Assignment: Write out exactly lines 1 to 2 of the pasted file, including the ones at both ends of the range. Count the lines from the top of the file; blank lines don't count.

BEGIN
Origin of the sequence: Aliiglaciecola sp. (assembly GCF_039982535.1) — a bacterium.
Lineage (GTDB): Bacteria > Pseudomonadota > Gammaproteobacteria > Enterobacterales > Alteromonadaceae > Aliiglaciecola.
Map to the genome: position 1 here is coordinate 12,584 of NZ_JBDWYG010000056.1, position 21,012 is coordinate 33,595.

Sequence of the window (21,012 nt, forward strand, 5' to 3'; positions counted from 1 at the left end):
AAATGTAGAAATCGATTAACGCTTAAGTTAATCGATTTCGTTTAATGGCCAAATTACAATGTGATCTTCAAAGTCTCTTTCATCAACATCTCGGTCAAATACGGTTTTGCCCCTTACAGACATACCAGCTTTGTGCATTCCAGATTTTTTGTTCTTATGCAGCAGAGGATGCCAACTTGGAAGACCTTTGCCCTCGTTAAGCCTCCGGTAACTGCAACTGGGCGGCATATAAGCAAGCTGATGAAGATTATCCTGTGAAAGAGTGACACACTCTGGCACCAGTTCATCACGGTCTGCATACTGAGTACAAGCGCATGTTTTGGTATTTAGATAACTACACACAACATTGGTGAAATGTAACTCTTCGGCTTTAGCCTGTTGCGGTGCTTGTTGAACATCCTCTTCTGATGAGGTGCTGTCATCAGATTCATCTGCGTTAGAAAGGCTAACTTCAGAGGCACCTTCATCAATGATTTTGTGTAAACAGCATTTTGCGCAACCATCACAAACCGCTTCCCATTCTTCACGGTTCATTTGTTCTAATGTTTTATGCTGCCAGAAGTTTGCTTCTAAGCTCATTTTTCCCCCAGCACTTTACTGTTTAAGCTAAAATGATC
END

Origin of the sequence: Aliiglaciecola sp. (assembly GCF_039982535.1) — a bacterium.
Lineage (GTDB): Bacteria > Pseudomonadota > Gammaproteobacteria > Enterobacterales > Alteromonadaceae > Aliiglaciecola.